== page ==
Wright, a Republican, said she feels Palin also is the toughest candidate compared to her closest Republican rival, Nick Begich, recently endorsed by Alaska’s Republican Party.
“I know that he voted for two Democrats in the past, and that just draws a red flag for me.”
As for Young, he was a “rock star,” Wright said. “I think Sarah Palin is the only rock star who can fill his shoes.”
Sitting comfortably away from the bustling fairgrounds, Michael Post, an Independent, voted early in person for Begich.
“I think he is the one that mostly meets my views on things. Sarah is a nice person. I have met her a few times, but I haven’t seen any evidence that she’s all that serious about this [election],” Post told The Epoch Times.
“When you see the advertisements, and Nick getting out—he’s put a lot more into it.”
Post said his “biggest fault” with Palin was that she resigned as governor in 2009 while battling ethics investigations that she described as “frivolous.”
“Is she going to stay in there for us [if she wins Young’s congressional seat]?” Post asked.
“This is a six-year term, so I think Nick’s a bit younger and more enthusiastic. I think he will look out for Alaska’s best interests without being overboard. I don’t like to see pork come back to this state more than any other state. Most of us are of the same mind: we’d like to see a government that works.”
Post said his hope is that if Begich wins the primary, and the general election, he’ll work with Congress to “bring this country back to a more conservative bent in fiscal responsibility.”
Daniel, a Republican, who asked that his last name not be used, also voted for Begich, and gave him credit for declaring himself a candidate in October 2021 prior to Young’s passing.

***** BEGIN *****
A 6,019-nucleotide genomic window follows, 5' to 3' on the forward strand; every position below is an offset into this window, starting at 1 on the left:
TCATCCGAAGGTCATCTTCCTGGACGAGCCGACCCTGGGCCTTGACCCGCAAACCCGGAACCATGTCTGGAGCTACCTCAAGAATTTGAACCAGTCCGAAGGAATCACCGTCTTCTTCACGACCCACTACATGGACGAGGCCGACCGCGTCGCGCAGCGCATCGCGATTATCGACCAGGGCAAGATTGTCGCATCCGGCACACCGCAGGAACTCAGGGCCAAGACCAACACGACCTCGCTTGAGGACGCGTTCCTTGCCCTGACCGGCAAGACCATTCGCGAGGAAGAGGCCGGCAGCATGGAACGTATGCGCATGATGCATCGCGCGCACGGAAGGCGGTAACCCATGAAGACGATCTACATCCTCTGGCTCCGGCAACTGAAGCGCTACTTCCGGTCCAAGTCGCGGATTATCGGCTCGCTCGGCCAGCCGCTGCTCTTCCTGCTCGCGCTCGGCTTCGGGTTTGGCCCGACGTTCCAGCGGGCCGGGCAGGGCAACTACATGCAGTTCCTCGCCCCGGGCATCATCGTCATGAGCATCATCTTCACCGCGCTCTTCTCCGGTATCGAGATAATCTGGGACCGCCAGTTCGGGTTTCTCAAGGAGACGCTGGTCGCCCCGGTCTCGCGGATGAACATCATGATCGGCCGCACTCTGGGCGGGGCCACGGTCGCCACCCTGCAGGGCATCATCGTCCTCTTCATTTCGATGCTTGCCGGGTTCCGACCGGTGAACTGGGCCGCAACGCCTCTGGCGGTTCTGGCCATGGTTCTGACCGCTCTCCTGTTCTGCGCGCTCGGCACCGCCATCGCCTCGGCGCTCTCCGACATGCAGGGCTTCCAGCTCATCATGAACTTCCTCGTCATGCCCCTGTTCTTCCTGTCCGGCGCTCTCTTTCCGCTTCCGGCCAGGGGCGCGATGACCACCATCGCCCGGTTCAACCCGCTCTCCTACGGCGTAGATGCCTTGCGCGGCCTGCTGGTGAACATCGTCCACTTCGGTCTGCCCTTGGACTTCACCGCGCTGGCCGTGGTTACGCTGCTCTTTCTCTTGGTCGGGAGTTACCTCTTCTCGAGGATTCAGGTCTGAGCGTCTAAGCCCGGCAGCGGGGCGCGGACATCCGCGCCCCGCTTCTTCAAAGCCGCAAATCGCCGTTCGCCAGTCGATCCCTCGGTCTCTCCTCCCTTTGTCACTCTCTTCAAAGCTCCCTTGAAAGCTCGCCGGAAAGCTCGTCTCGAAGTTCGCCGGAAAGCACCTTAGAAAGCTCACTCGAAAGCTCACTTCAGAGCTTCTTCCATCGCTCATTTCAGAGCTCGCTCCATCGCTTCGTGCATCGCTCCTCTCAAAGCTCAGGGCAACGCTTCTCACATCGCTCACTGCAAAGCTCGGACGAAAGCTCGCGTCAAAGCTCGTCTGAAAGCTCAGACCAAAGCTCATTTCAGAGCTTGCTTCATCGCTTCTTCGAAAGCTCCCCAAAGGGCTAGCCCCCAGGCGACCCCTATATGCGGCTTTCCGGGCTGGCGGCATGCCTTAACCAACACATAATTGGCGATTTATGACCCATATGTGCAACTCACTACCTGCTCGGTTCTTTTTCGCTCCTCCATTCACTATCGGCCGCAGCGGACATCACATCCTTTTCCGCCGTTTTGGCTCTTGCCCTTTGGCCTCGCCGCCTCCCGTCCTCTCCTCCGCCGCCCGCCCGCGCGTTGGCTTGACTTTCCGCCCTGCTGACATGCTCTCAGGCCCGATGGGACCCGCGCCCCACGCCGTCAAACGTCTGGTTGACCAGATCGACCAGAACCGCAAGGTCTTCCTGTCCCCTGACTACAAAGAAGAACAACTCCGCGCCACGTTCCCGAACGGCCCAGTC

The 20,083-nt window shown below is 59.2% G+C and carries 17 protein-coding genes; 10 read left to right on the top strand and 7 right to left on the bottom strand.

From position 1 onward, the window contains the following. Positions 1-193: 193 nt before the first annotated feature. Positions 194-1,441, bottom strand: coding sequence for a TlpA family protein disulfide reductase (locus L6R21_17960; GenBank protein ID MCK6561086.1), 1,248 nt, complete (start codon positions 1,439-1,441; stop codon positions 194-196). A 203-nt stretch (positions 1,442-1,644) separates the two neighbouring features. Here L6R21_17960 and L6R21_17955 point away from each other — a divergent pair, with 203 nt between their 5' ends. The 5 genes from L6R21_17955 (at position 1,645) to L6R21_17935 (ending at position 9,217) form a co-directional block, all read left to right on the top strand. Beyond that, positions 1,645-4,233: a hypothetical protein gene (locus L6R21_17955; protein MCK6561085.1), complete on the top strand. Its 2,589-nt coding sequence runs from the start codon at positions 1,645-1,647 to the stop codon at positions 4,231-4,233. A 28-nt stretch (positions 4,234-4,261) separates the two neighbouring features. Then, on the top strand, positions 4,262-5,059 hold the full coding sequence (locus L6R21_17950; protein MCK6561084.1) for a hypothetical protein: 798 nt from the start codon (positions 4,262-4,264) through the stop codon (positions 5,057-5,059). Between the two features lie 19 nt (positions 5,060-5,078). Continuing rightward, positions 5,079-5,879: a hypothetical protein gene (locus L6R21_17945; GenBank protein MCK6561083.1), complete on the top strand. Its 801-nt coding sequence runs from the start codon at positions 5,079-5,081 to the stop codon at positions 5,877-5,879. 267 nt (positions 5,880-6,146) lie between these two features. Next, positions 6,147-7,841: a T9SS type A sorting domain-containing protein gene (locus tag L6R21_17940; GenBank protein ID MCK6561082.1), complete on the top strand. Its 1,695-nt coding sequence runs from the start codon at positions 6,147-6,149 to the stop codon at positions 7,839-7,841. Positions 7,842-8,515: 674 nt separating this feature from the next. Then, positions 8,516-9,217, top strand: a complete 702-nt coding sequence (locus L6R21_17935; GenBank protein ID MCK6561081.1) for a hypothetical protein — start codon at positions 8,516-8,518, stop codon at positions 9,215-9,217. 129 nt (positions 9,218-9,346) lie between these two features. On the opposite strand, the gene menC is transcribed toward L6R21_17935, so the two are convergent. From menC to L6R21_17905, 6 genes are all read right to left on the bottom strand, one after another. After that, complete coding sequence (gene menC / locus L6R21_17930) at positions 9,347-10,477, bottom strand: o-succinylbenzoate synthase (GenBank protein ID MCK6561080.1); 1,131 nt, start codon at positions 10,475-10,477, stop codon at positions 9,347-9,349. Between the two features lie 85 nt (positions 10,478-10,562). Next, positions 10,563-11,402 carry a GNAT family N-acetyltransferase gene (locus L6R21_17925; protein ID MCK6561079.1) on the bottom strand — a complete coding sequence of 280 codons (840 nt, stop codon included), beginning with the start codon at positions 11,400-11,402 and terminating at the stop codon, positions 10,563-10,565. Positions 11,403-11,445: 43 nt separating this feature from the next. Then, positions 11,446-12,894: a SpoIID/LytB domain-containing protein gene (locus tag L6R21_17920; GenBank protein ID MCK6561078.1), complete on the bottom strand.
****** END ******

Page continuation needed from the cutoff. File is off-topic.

“I was disappointed nobody [else] got in the race before he died. I thought, ‘Was that just an excuse for everybody to jump in?’ If you are bold enough to run for representative, get in there,” Daniel told The Epoch Times.
“One of the things that appealed to me about Begich is he was already in there. There are a lot of issues—moral issues” to resolve in Congress, Daniel said.
Nancy Brunett, an Independent, said she voted for Begich, sensing a potential runoff in the election.
“It was a little confusing,” Brunett said of the new non-partisan electoral system. “I feel like it’s just a primary at this point. The actual race will start once the candidates are selected. The issues will pan out.”
Regarding Palin, Brunett was blunt.
“I would rather that she not be elected,” she said.
A woman working in downtown Anchorage said of all 48 candidates on the ballot only Santa Claus, a progressive socialist candidate from the North Pole, Alaska, resonated with her.
“Actually, for the special election, I voted for Santa Claus because he’s only going to be in office for two weeks,” the woman told The Epoch Times while requesting anonymity.
“If it were the real office for two years, I’d have more thoughts on it.”
At Judy’s Cafe, next door to Sarah Palin’s campaign headquarters in Anchorage, a man having breakfast told The Epoch Times he usually votes for “whoever is best but leans Republican”—but in this election, he voted as an Independent for Begich.
“I mean, yeah, I liked [Palin as governor]. She was going to change things. I liked that a little bit. Then she quit, and the other fiasco—I’m not in favor of her anymore.
While he also likes Begich because he’s a Republican, he isn’t sure any serious issues are driving this race.
“It doesn’t matter at this point. You need four people” to advance to the general election. “The next one is probably going to get more heated up. We’ll be listening to that pretty soon.”
“I think people are at the point where what does it matter? The sad part is our elections are so bad Mickey Mouse could probably win the presidency. It’s such a sham.”
From The Epoch Times